Anorexia nervosa in adulthood has been described as “one of the most difficult psychiatric disorders to treat” (Halmi et al., 2005). Reluctance to engage in treatment is common, and in those who do accept treatment the outcome is often poor. Hospitalization is essential in some cases and it generally results in weight gain, but it is expensive and disruptive and often followed by weight loss (Carter et al., 2009; Kaplan et al., 2009; Walsh et al., 2006). A treatment that produced enduring change would be of great value, especially if it were deliverable on an outpatient basis (Bulik, Berkman, Brownley, Sedway, & Lohr, 2007). Anorexia nervosa is also difficult to study (Agras et al., 2004; Bulik et al., 2007; Fairburn, 2005; Halmi, 2008; Lock et al., 2012). This is because of its relative rarity, the associated medical risks, the lengthy duration of treatment, and the importance of follow-up to determine whether treatment effects persist over time. Nine studies of psychosocial treatments have been published (Bulik et al., 2007) and several have run into major difficulties (Halmi et al., 2005; Lock et al., 2012). Almost all the studies have been small in size, the average number of patients per condition being less than 20. These methodological challenges, together with the disappointing or inconclusive results of the studies to date, have led to the suggestion that new treatments for anorexia nervosa should undergo extensive preliminary testing before being considered eligible for evaluation in randomized controlled trials (Agras et al., 2004; Fairburn, 2005; Halmi et al., 2005; Lock et al., 2012). Alternatively it has been proposed that the focus of research should shift away from adults and on to the treatment of adolescents as they appear to be easier both to treat and to study (Halmi, 2008). Cognitive behaviour therapy is a potential candidate as an outpatient treatment for anorexia nervosa since it is the leading empirically supported treatment for bulimia nervosa (National Institute for Clinical Excellence, 2004; Shapiro et al., 2007), a disorder with overlapping psychopathology. The cognitive behavioural treatment for bulimia nervosa has recently been adapted with the goal of making it suitable for any form of eating disorder, including anorexia nervosa (Fairburn, 2008; Fairburn, Cooper, & Shafran, 2003). To this end, the new “enhanced” form of the treatment (CBT-E) focuses on modifying the mechanisms thought to perpetuate all forms of eating disorder psychopathology (Fairburn et al., 2003). The treatment has been shown in two independent studies (combined N = 245) to produce sustained change in those eating disorder patients who are not significantly underweight, whatever their DSM diagnosis ( Byrne, Fursland, Allen, & Watson, 2011; Fairburn et al., 2009). The utility of the treatment with the remaining eating disorder patients, those with anorexia nervosa, has yet to be established. In light of the recommendation that new treatments for adults with anorexia nervosa undergo extensive preliminary evaluation, we studied the effects of CBT-E in two representative, markedly affected, patient samples. Many of these patients would ordinarily have been hospitalised. We chose to include patients who were significantly underweight in order to test the full potential of the new treatment. The study was designed to address four key clinical questions. First, among adults with marked anorexia nervosa, what proportion is able to complete this outpatient treatment? Second, among those patients who can complete the treatment, what is their outcome? Third, are the changes sustained? And fourth, are there baseline variables that predict treatment completion? By studying two independent patient samples we were also able to determine whether there is consistency in these patients' response to CBT-E.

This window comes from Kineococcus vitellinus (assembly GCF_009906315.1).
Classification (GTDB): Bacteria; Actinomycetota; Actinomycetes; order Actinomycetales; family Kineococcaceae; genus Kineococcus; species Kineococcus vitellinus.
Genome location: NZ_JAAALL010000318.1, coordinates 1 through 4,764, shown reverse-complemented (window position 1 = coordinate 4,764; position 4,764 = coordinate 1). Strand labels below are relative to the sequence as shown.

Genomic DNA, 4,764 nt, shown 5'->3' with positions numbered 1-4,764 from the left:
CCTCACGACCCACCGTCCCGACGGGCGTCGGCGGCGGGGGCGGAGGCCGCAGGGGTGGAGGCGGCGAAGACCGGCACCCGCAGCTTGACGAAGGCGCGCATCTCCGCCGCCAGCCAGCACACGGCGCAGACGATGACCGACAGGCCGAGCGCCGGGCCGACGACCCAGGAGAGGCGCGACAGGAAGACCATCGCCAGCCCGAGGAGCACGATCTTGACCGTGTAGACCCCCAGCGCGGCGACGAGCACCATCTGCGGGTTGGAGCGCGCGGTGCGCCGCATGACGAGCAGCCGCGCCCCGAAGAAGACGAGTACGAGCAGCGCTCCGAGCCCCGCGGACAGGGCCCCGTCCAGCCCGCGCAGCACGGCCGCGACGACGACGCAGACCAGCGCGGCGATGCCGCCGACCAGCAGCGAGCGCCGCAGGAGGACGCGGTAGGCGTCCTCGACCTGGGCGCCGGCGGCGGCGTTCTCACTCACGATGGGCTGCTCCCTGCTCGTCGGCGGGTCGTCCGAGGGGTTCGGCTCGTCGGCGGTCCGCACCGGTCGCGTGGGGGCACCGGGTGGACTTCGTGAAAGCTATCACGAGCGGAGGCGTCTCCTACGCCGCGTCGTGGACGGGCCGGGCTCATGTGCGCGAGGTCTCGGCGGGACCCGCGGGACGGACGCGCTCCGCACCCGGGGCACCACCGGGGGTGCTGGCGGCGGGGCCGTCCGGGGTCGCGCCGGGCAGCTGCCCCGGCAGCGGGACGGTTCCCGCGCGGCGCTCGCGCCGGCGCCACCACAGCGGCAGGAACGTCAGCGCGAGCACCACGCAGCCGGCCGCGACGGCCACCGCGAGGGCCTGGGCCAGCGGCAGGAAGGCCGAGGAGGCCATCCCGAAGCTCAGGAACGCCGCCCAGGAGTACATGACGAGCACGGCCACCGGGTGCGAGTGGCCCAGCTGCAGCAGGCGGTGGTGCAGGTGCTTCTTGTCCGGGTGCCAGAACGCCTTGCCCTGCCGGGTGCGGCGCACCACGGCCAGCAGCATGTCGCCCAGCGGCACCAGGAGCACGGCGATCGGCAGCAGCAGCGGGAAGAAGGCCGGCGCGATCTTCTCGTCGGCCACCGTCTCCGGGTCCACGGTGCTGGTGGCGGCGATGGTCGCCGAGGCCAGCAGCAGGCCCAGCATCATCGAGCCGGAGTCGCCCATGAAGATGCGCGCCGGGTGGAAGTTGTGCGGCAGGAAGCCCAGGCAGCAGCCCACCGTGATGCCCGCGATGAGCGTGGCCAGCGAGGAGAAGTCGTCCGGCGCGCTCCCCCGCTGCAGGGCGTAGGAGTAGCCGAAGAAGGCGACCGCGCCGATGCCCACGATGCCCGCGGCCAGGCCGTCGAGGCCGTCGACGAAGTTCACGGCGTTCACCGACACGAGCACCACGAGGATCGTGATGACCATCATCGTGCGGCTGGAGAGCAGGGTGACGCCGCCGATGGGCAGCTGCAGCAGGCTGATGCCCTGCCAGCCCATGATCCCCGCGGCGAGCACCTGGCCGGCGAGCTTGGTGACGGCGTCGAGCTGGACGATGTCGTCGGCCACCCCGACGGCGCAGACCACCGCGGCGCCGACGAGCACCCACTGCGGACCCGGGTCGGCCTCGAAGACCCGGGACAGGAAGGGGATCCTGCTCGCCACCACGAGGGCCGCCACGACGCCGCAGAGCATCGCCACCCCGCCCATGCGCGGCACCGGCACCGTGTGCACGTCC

نتیجه گیری انگلیسی
Recruitment continued until 99 patients had entered the study (UK, N = 50; Italy, N = 49). The demographic characteristics of the two samples are shown in Table 1. They primarily consisted of single, female patients in their mid-20s. The eating disorder was well established in most cases with the mean duration of anorexia nervosa being three years. Table 2 shows their clinical characteristics. Both samples were substantially underweight, the Italian sample weighing significantly less than the UK one (p < 0.001) reflecting the difference in the BMI entry criteria at the two sites. In most other respects the UK sample had significantly higher levels of psychopathology than the Italian one.